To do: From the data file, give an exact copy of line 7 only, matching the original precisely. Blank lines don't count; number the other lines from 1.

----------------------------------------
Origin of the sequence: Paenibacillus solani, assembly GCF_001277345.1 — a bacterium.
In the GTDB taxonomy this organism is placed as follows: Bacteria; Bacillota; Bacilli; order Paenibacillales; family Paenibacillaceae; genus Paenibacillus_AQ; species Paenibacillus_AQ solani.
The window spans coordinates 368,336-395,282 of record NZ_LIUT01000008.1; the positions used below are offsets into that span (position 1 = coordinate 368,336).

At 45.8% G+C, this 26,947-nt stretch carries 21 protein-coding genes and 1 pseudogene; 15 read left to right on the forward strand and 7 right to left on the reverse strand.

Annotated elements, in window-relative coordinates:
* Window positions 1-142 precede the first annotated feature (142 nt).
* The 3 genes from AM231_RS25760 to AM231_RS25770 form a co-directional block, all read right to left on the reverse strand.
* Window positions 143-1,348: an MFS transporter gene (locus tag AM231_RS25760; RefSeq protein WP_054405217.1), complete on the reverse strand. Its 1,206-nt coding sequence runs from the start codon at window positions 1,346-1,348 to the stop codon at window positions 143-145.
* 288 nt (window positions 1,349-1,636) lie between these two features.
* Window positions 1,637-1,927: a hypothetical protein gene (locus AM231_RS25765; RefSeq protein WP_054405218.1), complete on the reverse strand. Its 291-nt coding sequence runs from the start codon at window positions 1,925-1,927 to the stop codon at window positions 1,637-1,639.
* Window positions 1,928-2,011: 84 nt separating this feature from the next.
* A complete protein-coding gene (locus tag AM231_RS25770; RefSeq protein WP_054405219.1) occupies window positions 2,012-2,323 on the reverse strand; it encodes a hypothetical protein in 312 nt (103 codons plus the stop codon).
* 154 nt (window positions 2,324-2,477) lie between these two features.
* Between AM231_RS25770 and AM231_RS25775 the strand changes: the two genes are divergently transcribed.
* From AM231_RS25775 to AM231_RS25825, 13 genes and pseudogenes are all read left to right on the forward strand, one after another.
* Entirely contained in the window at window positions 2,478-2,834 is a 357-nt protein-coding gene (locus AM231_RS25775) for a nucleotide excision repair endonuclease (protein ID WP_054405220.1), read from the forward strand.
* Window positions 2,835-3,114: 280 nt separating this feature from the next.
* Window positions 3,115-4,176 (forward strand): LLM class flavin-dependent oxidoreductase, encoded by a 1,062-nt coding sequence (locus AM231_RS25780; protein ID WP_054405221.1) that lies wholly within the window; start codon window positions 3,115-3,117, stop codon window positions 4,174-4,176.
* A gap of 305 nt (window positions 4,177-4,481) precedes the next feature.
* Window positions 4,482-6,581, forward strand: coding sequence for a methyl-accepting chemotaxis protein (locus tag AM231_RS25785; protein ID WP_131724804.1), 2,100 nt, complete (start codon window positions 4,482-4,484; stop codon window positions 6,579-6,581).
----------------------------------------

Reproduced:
* The 3 genes from AM231_RS25760 to AM231_RS25770 form a co-directional block, all read right to left on the reverse strand.